US Department of Defense

 

Date of this Version

2013

Citation

Procedia Engineering 58 ( 2013 ) 223 – 231; doi: 10.1016/j.proeng.2013.05.026

Abstract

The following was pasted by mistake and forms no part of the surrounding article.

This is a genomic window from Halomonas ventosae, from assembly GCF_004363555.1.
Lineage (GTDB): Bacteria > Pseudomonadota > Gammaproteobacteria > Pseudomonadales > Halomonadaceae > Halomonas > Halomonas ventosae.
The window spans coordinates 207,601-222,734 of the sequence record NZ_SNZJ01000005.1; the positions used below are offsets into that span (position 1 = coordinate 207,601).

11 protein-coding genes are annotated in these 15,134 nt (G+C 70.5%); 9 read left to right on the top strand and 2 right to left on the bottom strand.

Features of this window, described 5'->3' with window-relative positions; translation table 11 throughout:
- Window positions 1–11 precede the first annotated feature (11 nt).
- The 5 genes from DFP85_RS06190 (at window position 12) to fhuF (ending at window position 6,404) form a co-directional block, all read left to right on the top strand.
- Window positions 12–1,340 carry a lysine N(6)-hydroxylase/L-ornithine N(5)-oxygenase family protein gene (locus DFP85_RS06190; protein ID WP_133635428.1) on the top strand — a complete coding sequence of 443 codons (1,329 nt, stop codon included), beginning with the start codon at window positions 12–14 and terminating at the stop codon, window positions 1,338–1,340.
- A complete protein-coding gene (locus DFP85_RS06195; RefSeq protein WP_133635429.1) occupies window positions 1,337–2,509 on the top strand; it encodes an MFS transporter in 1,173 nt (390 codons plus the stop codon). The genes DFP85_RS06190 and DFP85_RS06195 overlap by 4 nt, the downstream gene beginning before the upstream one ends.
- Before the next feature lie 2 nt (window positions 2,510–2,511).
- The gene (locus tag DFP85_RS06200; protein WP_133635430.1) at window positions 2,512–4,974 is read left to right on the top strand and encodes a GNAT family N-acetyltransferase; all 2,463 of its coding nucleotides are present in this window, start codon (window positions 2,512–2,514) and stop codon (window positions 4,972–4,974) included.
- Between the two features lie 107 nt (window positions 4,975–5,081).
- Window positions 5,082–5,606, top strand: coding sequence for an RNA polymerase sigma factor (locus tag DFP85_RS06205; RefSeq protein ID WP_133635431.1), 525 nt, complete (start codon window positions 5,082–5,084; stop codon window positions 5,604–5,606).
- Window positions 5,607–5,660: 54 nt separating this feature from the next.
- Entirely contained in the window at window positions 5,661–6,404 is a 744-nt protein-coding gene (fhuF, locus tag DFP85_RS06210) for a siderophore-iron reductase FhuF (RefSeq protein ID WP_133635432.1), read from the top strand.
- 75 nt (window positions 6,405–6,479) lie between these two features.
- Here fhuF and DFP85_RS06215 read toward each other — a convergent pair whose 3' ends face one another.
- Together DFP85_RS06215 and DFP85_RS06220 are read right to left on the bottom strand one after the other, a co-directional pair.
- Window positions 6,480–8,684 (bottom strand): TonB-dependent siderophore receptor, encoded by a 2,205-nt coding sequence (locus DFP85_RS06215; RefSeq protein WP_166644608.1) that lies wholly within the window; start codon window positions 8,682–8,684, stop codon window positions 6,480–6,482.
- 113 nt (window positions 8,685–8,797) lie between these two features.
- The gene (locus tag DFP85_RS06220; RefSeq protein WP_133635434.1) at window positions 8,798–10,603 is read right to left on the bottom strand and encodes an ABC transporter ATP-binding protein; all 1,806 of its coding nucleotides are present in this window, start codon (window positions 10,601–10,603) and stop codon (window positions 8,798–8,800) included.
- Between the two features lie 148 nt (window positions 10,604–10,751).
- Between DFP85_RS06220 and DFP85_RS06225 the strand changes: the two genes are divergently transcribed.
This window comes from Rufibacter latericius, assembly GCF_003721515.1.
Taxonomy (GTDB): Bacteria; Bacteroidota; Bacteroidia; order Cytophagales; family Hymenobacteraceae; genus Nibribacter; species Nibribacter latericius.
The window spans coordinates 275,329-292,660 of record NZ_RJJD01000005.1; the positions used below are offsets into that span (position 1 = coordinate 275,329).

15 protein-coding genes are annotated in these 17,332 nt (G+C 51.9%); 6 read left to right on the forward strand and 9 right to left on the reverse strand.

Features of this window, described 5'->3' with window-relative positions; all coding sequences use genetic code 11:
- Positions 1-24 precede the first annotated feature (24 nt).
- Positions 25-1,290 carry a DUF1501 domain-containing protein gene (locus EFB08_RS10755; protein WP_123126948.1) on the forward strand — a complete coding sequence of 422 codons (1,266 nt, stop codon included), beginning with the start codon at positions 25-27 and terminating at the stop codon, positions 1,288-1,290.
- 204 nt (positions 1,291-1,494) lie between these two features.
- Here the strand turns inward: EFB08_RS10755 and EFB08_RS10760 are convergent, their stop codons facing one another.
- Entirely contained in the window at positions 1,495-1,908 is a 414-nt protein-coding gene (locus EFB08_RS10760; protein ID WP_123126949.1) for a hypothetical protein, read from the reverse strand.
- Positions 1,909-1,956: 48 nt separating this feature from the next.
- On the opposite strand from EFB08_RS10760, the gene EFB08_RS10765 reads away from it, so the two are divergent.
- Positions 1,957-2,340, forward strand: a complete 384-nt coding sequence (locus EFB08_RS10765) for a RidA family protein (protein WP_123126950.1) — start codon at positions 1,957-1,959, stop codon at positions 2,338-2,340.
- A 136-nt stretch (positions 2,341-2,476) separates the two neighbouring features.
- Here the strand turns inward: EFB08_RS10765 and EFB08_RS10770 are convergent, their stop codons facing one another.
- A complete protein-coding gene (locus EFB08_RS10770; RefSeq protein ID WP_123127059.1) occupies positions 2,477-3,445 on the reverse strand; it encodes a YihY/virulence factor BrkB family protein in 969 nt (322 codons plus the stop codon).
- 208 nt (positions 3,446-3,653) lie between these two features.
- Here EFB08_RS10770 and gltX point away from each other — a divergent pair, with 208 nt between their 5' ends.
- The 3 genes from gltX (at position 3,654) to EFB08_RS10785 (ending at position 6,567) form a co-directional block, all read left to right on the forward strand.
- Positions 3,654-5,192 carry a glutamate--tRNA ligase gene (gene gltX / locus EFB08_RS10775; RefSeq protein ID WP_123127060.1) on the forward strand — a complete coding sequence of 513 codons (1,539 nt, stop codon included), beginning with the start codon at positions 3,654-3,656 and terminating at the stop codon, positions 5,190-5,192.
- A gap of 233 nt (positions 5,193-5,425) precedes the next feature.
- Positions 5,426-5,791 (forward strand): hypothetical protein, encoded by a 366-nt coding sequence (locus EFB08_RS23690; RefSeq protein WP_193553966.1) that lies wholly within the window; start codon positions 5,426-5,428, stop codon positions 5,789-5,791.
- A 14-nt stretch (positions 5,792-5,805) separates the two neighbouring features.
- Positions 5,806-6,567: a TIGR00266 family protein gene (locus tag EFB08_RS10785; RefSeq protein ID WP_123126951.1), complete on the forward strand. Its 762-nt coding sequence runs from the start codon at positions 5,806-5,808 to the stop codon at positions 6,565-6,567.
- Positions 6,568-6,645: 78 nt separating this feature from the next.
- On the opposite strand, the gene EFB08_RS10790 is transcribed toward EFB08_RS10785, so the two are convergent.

The U.S. Army AMRDEC has been performing research focusing on both analytical modeling and obtaining validation data through experimentation. The focus of this research is to understand both the impact event, and the associated material damage mechanisms. A key aspect of weather encounter modeling is that the local vehicle flow field environment alters the impact boundary conditions with time. Therefore, an analytical model must be able to include not only the vehicle flow field, but also the time accurate embedded flow field surrounding the droplets as they alter shape prior to impact. The impact event is highly dependent on the actual droplet shape at impact, and therefore extensive modeling and testing was required to obtain data suitable for code validation. The empirical testing effort consisted of single droplet impacts, high-speed rocket sled testing, and testing in a ballistics range. The data presented focuses on the data collected at the ballistics range for Mach numbers ranging from 2 to 7 for various shapes. The core analytical effort was developed by extensive modifications of the Smoothed Particle Hydrodynamics C-Code (SPHC) from Stellingwerf Consulting, augmented with an improved water equation of state that included the super-cooled regime to augment the fidelity of the impact physics for rain drops at high altitudes. The analytical model demonstrates that the temporal distortion of water in a post-shock environment and the impact events for various projectiles can be captured with reasonable accuracy. The next step is to obtain data within the shock layers of relevant vehicle shapes in order to obtain the detailed demise and coupled flow field physics in order to validate the model in a realistic environment. The data presented reveals the droplet shape change and demise characteristics inside the shock structures for missile domes and sphere-cone designs, along with the complex embedded shock structure and impact physics associated with these events. This data forms a subset of empirical data that can be used for the fully-coupled full-scale impact events on flight vehicles.

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